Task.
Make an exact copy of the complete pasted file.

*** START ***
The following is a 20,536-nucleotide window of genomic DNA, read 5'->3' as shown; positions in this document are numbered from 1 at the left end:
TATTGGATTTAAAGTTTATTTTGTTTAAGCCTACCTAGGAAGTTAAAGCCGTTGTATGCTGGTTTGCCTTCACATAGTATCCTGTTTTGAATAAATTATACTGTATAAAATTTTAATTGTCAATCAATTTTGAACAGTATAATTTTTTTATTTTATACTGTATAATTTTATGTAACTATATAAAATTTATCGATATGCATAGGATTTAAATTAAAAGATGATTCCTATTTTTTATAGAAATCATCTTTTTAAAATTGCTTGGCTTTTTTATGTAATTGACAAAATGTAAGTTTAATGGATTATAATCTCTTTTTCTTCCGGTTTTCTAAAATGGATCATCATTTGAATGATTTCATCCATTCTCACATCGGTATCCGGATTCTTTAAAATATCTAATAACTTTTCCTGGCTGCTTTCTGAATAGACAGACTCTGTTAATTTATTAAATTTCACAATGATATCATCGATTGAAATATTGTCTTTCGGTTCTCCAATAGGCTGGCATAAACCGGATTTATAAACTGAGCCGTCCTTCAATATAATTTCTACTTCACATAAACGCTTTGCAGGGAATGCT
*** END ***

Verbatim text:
The following is a 20,536-nucleotide window of genomic DNA, read 5'->3' as shown; positions in this document are numbered from 1 at the left end:
TATTGGATTTAAAGTTTATTTTGTTTAAGCCTACCTAGGAAGTTAAAGCCGTTGTATGCTGGTTTGCCTTCACATAGTATCCTGTTTTGAATAAATTATACTGTATAAAATTTTAATTGTCAATCAATTTTGAACAGTATAATTTTTTTATTTTATACTGTATAATTTTATGTAACTATATAAAATTTATCGATATGCATAGGATTTAAATTAAAAGATGATTCCTATTTTTTATAGAAATCATCTTTTTAAAATTGCTTGGCTTTTTTATGTAATTGACAAAATGTAAGTTTAATGGATTATAATCTCTTTTTCTTCCGGTTTTCTAAAATGGATCATCATTTGAATGATTTCATCCATTCTCACATCGGTATCCGGATTCTTTAAAATATCTAATAACTTTTCCTGGCTGCTTTCTGAATAGACAGACTCTGTTAATTTATTAAATTTCACAATGATATCATCGATTGAAATATTGTCTTTCGGTTCTCCAATAGGCTGGCATAAACCGGATTTATAAACTGAGCCGTCCTTCAATATAATTTCTACTTCACATAAACGCTTTGCAGGGAATGCT